I chose this source from the National Archives due to its relevance to the era in which “The Occurrence at Owl Creek Bridge”, by Ambrose Bierce was written. This document stresses the life of Confederate citizens in relation to contact with Federal soldiers. It includes information about citizens loyal to the Confederate flag spying, violating military orders, citizens moving through military installations, citizens not surrendering to the Union, and citizens committing sabotage to Federal arms. Citizens also provided business firms and services to assist the Confederate war effort, even after being seized by Federal arms. Civilian businesses even northward provided Confederate espionage, deceit, and the hiding of Confederate guerilla forces.
An Occurrence at Owl Creek Bridge, directed by Robert Enrico, depicts an occurrence in the mind of Peyton Farquhar. He is a civilian who tampers with the Union’s railroad system and is going to be hanged, and all he can think about is escaping and getting home to his wife. Unfortunately, death is a reality and no one can escape it.
Out of all the stories I have read in class so far, An Occurrence at Owl Creek Bridge by Ambrose Bierce, has touched me most. When I first began reading the story I felt as though I was not interested, because my assumptions of what the story was going to be about were completely different than the stories actual content. As I set aside my judgment and let myself try to enjoy the story, I found myself anxiously reading to the bitter end. This story was not only interesting and unique, but also had an added twist at the end, which surprised most readers. Depending on how observant the reader is with picking up on foreshadowing and symbolic meaning, one may realize before the final sentences that Peyton Farquar was not actually escaping
The short story, “An Occurence at Owl Creek Bridge” by Ambrose Bierce, is quite strange and vivid in its description of the final moments before death. It gives a sudden burst of hope to the reader with the escape of main character, Peyton Farquhar.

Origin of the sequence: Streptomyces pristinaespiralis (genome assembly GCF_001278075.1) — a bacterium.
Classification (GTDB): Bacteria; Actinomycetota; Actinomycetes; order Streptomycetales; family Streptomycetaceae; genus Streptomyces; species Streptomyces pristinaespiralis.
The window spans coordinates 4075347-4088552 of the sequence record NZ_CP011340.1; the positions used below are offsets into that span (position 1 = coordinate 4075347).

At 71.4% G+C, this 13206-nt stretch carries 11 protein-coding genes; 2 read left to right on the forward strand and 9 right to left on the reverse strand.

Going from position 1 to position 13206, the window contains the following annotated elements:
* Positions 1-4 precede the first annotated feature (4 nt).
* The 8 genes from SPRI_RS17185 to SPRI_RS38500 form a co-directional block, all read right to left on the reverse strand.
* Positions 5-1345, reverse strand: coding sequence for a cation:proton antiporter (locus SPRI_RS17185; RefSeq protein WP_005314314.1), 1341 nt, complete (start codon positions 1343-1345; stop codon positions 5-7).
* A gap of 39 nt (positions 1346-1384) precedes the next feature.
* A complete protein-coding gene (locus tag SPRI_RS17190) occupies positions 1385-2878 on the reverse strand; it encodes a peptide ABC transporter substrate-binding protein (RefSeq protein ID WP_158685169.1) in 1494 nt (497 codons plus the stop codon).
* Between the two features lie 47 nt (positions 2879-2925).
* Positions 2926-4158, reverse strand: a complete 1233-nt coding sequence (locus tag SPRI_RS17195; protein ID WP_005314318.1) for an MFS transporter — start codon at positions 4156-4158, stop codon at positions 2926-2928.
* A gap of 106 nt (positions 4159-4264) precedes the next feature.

..Standing on a plank on a railroad bridge in northern Alabama is a man with his hands bound behind his back. Around his neck is a noose. Twenty feet below him is the swift water of Owl Creek. Next to him are two Union soldiers, acting as executioners, with a sergeant directing the proceedings. Nearby is a captain. Sentinels stand watch at each end of the bridge. On one bank of the creek is a forest, and on the other bank is a line of trees serving as a stockade. Poking out of an opening is a cannon. A company of soldiers on the shore observes the scene on the bridge.
The article “Just a Half a Mile from the Mississippi Bridge”: The Mississippi River Valley Origins of Rock and Roll” was written by Dr. Michael Allen Ph.D. who is a history professor of the School of Arts and Sciences, at the University of Washington, Tacoma. The article is part of a work that Allen is currently working on titled, “Mississippi River Valley: The Course of American Civilization”, which discusses the significance and relevance of the Mississippi River area in American history. Because Allen is writing from the geographic distance of the Northwest, he may have a more objective viewpoint of historical events than someone who is living inside Southern culture. The article was written in 2015 for the Southern Quarterly, which is a